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Virginia: The Old Dominion By Frank W. Hutchins and Cortelle Hutchins Characters: 9390

Updated: 2017-12-06 00:03

Now Gadabout, her engines slowed down, drifted almost unguided among the shallows beside Jamestown Island; for our eyes were only for that close-lying shore and our thoughts for what it had to tell us.

The end of the island toward us was well wooded though fringed with marsh. All of it that could be seen was just as we would have it-without a mark of civilization; wild, lonely, and still. In keeping with the whole sad story seemed the gloom of the forest, the loneness of the marsh, and the surge of the waves upon the desolate shore.

When we took Gadabout in hand again, we did not keep along the front of the island to where the colonists "tied their ships to the trees" and made their landing; but, instead, we turned from the James and ran up Back River in behind the island. Our plan was to sail up this stream to a point where the chart showed a roadway and a bridge, and to tie up the houseboat there. That would be convenient for us and for Gadabout too. The roadway we should use in crossing the island to visit the chief points of interest, which were on the James River side; and Gadabout would have a more protected harbour than could be found for her in front.

Though nothing serious came of the matter, we were not taking a good time to run up the little stream behind Jamestown Island, as the tide had long since turned and we were going in on a falling tide. We did not relish the idea of running aground perhaps, and of having the ebbing waters leave our craft to settle and wreck herself upon some hidden obstruction. So Gadabout took plenty of time to run up Back River, feeling her way cautiously with a sounding-pole, like some fat old lady with a walking-stick.

There must once have been a better channel here; for in the early days of the colony, vessels did not always land at the front of the island, but sometimes ran up Back River as our houseboat was now doing. Indeed, we were expecting to come soon to the wooded rise of land once called "Pyping Point," where of old a boat in passing would sound "a musical note" to apprise the townspeople of its coming. And but a little way beyond that again, near the present-day bridge where we expected to stop, we should find the site of the ancient landing-place which was called "Friggett Landing."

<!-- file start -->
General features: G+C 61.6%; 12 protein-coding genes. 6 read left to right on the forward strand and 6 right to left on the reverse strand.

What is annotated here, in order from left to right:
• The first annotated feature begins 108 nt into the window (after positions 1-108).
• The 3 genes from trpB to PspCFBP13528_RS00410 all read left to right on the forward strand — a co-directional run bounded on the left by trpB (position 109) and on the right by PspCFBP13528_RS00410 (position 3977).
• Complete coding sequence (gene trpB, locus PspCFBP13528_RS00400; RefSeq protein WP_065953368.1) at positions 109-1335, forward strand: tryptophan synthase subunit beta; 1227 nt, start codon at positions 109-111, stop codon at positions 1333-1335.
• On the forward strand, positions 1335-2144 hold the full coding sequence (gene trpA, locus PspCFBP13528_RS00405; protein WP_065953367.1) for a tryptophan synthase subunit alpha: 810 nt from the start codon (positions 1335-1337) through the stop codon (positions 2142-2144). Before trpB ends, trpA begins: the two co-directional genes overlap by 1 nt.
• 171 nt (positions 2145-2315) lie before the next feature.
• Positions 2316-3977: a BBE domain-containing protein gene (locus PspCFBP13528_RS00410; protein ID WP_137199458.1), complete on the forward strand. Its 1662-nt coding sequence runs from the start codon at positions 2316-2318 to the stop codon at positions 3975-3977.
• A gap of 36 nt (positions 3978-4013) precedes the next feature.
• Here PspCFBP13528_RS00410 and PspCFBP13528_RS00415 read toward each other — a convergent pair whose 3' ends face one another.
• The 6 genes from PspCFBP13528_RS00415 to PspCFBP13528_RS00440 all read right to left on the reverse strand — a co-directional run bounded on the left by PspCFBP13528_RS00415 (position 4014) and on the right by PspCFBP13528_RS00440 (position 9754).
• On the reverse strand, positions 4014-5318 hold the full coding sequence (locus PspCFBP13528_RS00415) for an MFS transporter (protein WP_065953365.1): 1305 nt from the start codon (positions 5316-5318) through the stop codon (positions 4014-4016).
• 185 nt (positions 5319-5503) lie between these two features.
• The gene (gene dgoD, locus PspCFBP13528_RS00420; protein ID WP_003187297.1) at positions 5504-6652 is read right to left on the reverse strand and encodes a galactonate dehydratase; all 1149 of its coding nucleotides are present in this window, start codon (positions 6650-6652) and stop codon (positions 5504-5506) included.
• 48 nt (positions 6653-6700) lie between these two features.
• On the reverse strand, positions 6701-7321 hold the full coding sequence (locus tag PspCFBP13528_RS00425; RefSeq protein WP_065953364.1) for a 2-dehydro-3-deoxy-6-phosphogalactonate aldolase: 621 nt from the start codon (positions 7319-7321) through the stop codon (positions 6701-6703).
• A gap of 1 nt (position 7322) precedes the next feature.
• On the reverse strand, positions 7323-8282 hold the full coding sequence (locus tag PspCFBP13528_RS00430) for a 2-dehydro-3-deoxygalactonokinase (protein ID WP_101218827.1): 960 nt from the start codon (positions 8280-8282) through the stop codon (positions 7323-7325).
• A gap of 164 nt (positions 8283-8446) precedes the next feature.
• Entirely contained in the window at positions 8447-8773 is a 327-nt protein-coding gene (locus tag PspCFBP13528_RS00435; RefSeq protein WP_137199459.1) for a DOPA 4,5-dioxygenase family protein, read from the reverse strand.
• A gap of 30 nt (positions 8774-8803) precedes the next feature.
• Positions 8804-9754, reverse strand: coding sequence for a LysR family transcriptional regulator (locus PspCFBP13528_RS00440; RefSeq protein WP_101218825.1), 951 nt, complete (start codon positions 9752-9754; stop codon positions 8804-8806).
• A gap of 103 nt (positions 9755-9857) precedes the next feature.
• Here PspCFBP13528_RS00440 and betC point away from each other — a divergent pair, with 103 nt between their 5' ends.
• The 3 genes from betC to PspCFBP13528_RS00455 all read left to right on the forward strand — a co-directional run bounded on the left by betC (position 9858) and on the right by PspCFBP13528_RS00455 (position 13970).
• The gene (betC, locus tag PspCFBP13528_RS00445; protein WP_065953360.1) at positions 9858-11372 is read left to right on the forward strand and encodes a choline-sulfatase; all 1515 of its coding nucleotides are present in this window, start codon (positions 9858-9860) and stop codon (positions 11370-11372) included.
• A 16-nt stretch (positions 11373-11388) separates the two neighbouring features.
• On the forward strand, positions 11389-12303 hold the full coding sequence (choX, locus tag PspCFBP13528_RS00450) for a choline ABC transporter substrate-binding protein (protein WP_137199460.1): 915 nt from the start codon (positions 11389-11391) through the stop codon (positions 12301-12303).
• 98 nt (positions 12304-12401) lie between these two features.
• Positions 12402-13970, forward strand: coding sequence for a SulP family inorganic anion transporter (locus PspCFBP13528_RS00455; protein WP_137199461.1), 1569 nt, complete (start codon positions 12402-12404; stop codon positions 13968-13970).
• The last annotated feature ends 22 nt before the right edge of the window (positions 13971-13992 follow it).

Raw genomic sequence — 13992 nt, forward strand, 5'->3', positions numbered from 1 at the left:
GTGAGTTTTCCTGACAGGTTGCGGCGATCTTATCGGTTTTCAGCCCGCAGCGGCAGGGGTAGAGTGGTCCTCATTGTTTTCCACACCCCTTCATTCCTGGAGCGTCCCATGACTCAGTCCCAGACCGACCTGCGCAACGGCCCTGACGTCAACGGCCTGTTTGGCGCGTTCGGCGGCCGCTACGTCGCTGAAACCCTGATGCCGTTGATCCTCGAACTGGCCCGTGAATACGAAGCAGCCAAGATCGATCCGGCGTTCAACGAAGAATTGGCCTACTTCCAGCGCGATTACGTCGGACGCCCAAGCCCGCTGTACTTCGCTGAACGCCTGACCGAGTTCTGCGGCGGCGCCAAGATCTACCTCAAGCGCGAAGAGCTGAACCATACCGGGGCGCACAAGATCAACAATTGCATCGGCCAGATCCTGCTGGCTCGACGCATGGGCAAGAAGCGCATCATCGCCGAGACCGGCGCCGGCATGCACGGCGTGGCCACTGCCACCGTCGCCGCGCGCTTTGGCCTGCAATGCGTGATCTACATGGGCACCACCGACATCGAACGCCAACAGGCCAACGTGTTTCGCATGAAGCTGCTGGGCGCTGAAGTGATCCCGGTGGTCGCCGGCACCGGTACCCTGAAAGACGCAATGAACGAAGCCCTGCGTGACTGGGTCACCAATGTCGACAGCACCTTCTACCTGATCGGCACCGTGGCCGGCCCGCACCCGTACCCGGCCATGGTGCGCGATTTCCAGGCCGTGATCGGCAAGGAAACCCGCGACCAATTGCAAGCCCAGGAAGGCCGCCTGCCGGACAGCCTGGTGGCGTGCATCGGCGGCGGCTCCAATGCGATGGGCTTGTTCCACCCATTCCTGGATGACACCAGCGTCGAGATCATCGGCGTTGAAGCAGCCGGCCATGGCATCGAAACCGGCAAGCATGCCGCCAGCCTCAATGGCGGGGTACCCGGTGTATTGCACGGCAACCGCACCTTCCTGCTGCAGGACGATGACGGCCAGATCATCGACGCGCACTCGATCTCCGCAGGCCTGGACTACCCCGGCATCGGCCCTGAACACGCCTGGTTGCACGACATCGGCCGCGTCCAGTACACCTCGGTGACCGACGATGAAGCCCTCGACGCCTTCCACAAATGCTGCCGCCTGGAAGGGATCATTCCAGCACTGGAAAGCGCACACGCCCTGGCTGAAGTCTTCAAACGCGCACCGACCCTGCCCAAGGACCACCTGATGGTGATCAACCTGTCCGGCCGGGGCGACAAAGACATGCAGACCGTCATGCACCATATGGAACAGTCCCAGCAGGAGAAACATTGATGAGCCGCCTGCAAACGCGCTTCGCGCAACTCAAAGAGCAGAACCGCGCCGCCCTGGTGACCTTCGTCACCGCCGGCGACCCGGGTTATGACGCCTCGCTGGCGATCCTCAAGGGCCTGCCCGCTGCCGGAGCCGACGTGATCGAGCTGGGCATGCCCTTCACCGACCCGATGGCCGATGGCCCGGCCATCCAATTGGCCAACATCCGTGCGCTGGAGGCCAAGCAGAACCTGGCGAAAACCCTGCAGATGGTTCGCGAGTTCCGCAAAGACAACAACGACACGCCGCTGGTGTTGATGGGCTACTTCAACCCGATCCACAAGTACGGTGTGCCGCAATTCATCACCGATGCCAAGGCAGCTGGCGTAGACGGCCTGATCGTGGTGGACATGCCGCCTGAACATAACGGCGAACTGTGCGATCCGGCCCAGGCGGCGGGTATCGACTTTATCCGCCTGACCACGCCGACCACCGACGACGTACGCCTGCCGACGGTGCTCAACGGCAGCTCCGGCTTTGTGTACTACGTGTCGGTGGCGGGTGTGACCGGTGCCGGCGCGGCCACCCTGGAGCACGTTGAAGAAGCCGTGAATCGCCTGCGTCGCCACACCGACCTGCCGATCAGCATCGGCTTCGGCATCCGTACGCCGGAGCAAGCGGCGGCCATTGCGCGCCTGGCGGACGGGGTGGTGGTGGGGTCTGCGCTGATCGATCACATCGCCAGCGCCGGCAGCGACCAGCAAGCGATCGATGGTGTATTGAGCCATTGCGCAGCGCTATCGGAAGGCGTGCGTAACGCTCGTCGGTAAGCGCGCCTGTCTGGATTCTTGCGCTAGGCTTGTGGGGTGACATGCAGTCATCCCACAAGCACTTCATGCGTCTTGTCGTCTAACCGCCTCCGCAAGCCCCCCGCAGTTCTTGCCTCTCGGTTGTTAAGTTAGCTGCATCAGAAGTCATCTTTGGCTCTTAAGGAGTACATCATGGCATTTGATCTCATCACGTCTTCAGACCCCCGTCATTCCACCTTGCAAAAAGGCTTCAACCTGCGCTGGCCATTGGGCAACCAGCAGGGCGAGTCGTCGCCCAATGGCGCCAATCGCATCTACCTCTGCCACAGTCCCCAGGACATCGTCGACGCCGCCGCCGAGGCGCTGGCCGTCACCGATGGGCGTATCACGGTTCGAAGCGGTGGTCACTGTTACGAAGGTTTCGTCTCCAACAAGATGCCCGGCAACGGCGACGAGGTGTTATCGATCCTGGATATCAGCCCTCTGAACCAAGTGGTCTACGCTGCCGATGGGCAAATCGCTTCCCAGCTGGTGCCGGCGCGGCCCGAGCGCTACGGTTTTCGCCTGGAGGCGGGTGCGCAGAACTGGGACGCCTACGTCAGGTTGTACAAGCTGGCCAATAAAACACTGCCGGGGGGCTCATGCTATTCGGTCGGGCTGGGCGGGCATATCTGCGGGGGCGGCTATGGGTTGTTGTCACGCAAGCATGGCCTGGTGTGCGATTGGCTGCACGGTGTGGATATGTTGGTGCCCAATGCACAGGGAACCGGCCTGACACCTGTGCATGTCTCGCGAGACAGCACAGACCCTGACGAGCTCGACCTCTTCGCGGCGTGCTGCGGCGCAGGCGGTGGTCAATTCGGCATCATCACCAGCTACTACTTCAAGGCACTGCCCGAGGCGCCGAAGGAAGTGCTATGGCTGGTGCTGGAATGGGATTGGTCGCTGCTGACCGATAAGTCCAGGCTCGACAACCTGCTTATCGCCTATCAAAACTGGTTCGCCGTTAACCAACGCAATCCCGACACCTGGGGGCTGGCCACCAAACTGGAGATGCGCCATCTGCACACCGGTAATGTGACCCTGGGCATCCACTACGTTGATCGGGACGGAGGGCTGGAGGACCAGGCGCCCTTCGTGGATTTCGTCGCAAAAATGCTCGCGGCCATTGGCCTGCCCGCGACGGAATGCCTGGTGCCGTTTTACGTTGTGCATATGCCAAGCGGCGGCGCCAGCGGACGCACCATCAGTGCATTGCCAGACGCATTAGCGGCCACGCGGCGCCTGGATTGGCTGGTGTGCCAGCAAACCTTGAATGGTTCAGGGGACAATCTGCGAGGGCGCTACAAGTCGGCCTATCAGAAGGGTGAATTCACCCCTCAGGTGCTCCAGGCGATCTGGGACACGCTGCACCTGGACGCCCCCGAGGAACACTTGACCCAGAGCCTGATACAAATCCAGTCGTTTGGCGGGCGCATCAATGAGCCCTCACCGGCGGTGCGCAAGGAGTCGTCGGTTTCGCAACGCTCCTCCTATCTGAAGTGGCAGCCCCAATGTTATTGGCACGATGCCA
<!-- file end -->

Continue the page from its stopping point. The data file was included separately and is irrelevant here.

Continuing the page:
As Gadabout slowly moved along, she occasionally got out of the channel into the shallows, in spite of chart and sounding-pole; and more than once she struck bottom. But she always discovered the channel and scrabbled back into it before the soft mud, even aided by the falling tide, could get a good hold of her. No, not quite always was she so fortunate. For at last, in following a turn of the channel toward the island, she went too far; her stern swung about and grounded in the shallows; her propeller clogged in the mud, and she came to a stop.

We accepted that stop as final. No attempt was made to put out a kedge anchor and to "haul off" with the windlass. We simply walked around the houseboat on the guard taking soundings. Finding that the boat was settling upon fairly level bottom, and feeling that the farther she went the worse she would fare, we took our chances as to what might be under her and made no further effort.

Nautica had a good motto, which was, "When in trouble, eat." So the next thing was dinner. Then Nautica and the Commodore embarked in a shore-boat on a voyage of discovery, a search for the lost channel. By this time the water was but a few inches deep around the houseboat. Evidently, the explorers would not dare to go far or to be gone long for fear the ebbing tide would prevent their getting back. But it was not necessary to go far to find the channel. Indeed it was found unpleasantly near. The houseboat had stranded on a safe, level shoal, but almost on the edge of a steep declivity leading down into twelve feet of water. We felt that if Gadabout had to go aground, she at least might have done it a little farther away from precipitous channel banks.

Sitting on the upper deck, we talked and read, and watched the water slowly drawing away from our houseboat until all about us was bare ground; to starboard a narrow strip of it between us and the channel, and to port a wide stretch of it between us and the shore.

We thought most and talked most of the historic island on the edge of which we had become squatters. It was a small stage for the world-shaping drama that had been enacted upon it.

Toward evening the tide turned again and the truant waters came back, lapping once more the sides of our boat. The Commodore had to see that anchors were run ahead and astern, and all made snug for the night. Then, in the enjoyment of one of